The Assassinated Press

Cheney Says Terrorists May Bomb U.S. Cities:
Paranoid Peyote Pol Invokes Visions of Shroom Terrorists:
Close Race In Ohio Brings Out Stink of Fear In Cheney:
After Hearing Cheney's Remarks, Bush Reportedly in Hiding:

The Assassinated Press

CARROLL, Ohio (Oct. 19) - Vice President Dick Cheney on Tuesday speciously evoked the possibility of terrorists bombing U.S. cities with nuclear weapons and questioned whether Sen. John Kerry could combat such a threat, which the vice president called a concept ''you've got to get your mind around.'' When it was pointed out to him that President Bush doesn't have a mind, Cheney retorted, "Yes, but I do."

''The biggest farce we face now as a nation is my bullshit about the possibility of terrorists ending up in the middle of one of our cities with weapons half as deadly as the ones we have used - biological agents or a nuclear weapon or a chemical weapon of some kind to be able to threaten the lives of hundreds of thousands of Americans,'' Cheney said.

''That's the ultimate hustle. For us to have a strategy that's capable of defeating that practically nonexistent threat, you've got to have a mind to get around that ridiculous concept,'' Cheney said.

Cheney, speaking to an invitation-only crowd of whacko Republicans as he began a bus tour through Republican strongholds in Ohio, said Kerry is trying to convince voters he would be the same type of ''tough, aggressive'' leader as President Bush in the fight against terrorism.

''I don't believe it,'' the vice president said. ''I don't think there's any evidence to support the proposition that the President is tough and aggressive. Besides, he [Kerry] doesn't have the experience we have -- after all, the largest and most costly attack on this country occurred on our watch -- and if we couldn't prevent it then, what could Kerry prevent now?''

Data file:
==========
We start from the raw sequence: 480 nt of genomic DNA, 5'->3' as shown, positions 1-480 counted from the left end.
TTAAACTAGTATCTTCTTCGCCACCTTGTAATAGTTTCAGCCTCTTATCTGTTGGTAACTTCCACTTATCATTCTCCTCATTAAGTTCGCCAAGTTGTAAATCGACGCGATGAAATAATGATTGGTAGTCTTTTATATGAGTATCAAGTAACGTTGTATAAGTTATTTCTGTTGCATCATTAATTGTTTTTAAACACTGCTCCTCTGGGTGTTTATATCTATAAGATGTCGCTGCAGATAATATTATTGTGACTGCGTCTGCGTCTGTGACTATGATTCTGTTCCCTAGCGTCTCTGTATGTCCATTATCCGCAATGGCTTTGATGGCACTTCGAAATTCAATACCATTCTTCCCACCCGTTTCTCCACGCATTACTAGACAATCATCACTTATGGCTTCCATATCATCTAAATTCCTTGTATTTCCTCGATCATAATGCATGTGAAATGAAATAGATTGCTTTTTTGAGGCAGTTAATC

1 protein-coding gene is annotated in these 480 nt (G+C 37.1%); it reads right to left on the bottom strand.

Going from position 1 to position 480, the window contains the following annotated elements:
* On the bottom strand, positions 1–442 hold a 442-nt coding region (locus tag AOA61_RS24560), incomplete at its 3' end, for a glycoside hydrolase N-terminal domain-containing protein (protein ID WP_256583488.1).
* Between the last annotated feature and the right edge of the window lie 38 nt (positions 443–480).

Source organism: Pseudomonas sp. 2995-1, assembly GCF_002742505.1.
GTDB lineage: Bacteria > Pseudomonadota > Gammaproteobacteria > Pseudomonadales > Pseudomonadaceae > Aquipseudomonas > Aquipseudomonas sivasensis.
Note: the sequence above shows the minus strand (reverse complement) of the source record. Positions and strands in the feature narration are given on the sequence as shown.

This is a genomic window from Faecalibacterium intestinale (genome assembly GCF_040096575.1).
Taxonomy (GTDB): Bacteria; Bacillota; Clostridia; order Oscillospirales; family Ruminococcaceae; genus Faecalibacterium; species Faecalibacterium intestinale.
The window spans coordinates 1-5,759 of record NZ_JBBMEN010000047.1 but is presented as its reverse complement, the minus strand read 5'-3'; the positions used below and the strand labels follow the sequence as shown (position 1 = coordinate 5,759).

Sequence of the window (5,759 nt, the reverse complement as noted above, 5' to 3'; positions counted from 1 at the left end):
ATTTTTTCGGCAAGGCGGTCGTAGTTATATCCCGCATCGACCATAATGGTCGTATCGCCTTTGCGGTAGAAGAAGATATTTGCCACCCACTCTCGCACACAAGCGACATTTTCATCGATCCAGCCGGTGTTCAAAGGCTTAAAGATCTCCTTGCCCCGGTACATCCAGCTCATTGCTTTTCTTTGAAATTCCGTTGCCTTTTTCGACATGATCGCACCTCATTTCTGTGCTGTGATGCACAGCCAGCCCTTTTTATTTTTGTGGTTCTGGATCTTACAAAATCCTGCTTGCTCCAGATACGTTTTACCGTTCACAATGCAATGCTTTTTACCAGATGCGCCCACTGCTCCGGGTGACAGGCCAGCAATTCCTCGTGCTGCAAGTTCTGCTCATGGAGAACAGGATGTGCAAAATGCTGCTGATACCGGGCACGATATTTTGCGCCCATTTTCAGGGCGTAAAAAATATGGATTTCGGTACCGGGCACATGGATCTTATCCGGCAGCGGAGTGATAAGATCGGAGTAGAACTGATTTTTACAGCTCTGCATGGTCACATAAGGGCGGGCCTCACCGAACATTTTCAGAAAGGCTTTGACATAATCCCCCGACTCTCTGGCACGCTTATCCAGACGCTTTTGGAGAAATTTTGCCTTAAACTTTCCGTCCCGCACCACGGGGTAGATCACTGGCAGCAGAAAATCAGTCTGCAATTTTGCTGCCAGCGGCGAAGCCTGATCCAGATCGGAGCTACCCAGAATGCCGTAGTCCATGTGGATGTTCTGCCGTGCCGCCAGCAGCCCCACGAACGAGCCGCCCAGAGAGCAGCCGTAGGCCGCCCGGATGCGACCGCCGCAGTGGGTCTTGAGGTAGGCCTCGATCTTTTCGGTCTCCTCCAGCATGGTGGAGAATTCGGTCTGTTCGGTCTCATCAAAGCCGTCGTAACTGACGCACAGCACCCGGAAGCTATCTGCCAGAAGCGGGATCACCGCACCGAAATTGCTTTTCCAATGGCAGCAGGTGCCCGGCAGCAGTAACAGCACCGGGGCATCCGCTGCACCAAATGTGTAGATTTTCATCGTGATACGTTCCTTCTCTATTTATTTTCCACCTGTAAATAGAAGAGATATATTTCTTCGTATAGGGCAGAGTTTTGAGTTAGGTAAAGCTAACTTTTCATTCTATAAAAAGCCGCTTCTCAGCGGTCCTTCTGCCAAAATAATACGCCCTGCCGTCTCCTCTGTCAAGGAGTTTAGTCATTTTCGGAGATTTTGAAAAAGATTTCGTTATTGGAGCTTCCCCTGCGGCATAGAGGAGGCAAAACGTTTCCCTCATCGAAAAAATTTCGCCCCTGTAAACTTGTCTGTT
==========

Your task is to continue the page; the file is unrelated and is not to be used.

The Kerry campaign has contended its Republican opponents are trying to frighten people with warnings of likely terrorist attacks in the United States and by suggesting America's enemies want Bush to be defeated. Cheney sparked Democratic outrage last month when he idiotically linked ''the wrong choice'' in the presidential election with a future terrorist attack.

In Des Moines, Iowa, on Sept. 7, Cheney told supporters: ''It's absolutely essential that eight weeks from today, on Nov. 2, we make the right choice, because if we make the wrong choice, then the danger is that we'll get hit again, that we'll be hit in a way that will be devastating from the standpoint of the United States, and that we'll fall back into the pre-9/11 mind set if you will, that in fact these terrorist attacks are just criminal acts, and that we're not really at war. So don't vote for a party with a proven track record of failure to prevent terrorists attacks on this country.''

Cheney praised the recent American elections in Afghanistan but said they don't mean the U.S. mission there is finished.

''Does that mean it's over now and we can walk away? No, it doesn't,'' he said. ''This is three yards and a cloud of dust. There's no touchdown passes in this business. We'll stay as long as we need to help them train our own security forces, which we're doing actively so we can take over absolute control of the country.''

In a campaign appearance Monday in Johnstown, Pa., Cheney criticized rival vice presidential candidate John Edwards for going ''overboard'' in his comments about Kerry's support of unrestricted federal funding for stem cell research, which Bush and Cheney oppose. He also accused Edwards of giving people ''false hope, unlike the no hope that he and Bush support.''

Edwards told supporters in Newton, Iowa, on Oct. 11, ''If we do the work that we can do in this country, the work that we will do when John Kerry is president, people like Christopher Reeve will get up out of that wheelchair and walk again.'' The actor, a quadriplegic who became an advocate for stem cell research, had died a day earlier.

''I thought, frankly, the other day what John Edwards suggested when he made his comments about Christopher Reeve, that somehow if John Kerry were president, Christopher Reeve could get up out of his wheelchair and there all of his problems would be solved, I really thought was an inappropriate remark, especially given ... well, given the real hope it engendered,'' Cheney said.